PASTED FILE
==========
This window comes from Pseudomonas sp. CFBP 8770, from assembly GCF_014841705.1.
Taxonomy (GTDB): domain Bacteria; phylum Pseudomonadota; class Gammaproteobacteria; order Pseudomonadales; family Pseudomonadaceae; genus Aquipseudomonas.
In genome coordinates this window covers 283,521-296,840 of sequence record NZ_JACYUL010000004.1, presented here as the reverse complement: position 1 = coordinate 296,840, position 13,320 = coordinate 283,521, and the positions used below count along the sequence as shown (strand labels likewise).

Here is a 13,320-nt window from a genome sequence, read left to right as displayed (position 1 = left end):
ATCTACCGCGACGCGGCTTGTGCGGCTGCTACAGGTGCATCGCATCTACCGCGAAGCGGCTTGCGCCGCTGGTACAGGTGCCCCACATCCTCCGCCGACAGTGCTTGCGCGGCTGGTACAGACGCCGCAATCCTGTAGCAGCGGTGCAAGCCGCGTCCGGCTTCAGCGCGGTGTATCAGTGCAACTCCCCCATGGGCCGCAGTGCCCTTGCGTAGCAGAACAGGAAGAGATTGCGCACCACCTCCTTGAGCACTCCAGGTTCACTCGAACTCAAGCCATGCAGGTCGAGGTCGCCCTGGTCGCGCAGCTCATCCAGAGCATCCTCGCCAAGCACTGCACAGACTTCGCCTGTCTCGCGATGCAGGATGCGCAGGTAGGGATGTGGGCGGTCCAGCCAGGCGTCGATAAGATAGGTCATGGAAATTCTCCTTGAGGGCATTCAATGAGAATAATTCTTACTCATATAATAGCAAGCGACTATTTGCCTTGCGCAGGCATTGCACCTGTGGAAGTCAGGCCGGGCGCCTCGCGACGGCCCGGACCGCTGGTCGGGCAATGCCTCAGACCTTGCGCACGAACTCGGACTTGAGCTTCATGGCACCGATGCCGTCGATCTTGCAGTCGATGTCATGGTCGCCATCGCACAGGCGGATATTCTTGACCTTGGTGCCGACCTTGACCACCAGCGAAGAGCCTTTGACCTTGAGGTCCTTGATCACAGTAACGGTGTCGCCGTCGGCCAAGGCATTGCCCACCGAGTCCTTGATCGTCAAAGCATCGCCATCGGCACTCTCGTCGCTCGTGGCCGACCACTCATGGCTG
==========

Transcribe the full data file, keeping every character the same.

This window comes from Pseudomonas sp. CFBP 8770, from assembly GCF_014841705.1.
Taxonomy (GTDB): domain Bacteria; phylum Pseudomonadota; class Gammaproteobacteria; order Pseudomonadales; family Pseudomonadaceae; genus Aquipseudomonas.
In genome coordinates this window covers 283,521-296,840 of sequence record NZ_JACYUL010000004.1, presented here as the reverse complement: position 1 = coordinate 296,840, position 13,320 = coordinate 283,521, and the positions used below count along the sequence as shown (strand labels likewise).

Here is a 13,320-nt window from a genome sequence, read left to right as displayed (position 1 = left end):
ATCTACCGCGACGCGGCTTGTGCGGCTGCTACAGGTGCATCGCATCTACCGCGAAGCGGCTTGCGCCGCTGGTACAGGTGCCCCACATCCTCCGCCGACAGTGCTTGCGCGGCTGGTACAGACGCCGCAATCCTGTAGCAGCGGTGCAAGCCGCGTCCGGCTTCAGCGCGGTGTATCAGTGCAACTCCCCCATGGGCCGCAGTGCCCTTGCGTAGCAGAACAGGAAGAGATTGCGCACCACCTCCTTGAGCACTCCAGGTTCACTCGAACTCAAGCCATGCAGGTCGAGGTCGCCCTGGTCGCGCAGCTCATCCAGAGCATCCTCGCCAAGCACTGCACAGACTTCGCCTGTCTCGCGATGCAGGATGCGCAGGTAGGGATGTGGGCGGTCCAGCCAGGCGTCGATAAGATAGGTCATGGAAATTCTCCTTGAGGGCATTCAATGAGAATAATTCTTACTCATATAATAGCAAGCGACTATTTGCCTTGCGCAGGCATTGCACCTGTGGAAGTCAGGCCGGGCGCCTCGCGACGGCCCGGACCGCTGGTCGGGCAATGCCTCAGACCTTGCGCACGAACTCGGACTTGAGCTTCATGGCACCGATGCCGTCGATCTTGCAGTCGATGTCATGGTCGCCATCGCACAGGCGGATATTCTTGACCTTGGTGCCGACCTTGACCACCAGCGAAGAGCCTTTGACCTTGAGGTCCTTGATCACAGTAACGGTGTCGCCGTCGGCCAAGGCATTGCCCACCGAGTCCTTGATCGTCAAAGCATCGCCATCGGCACTCTCGTCGCTCGTGGCCGACCACTCATGGCTG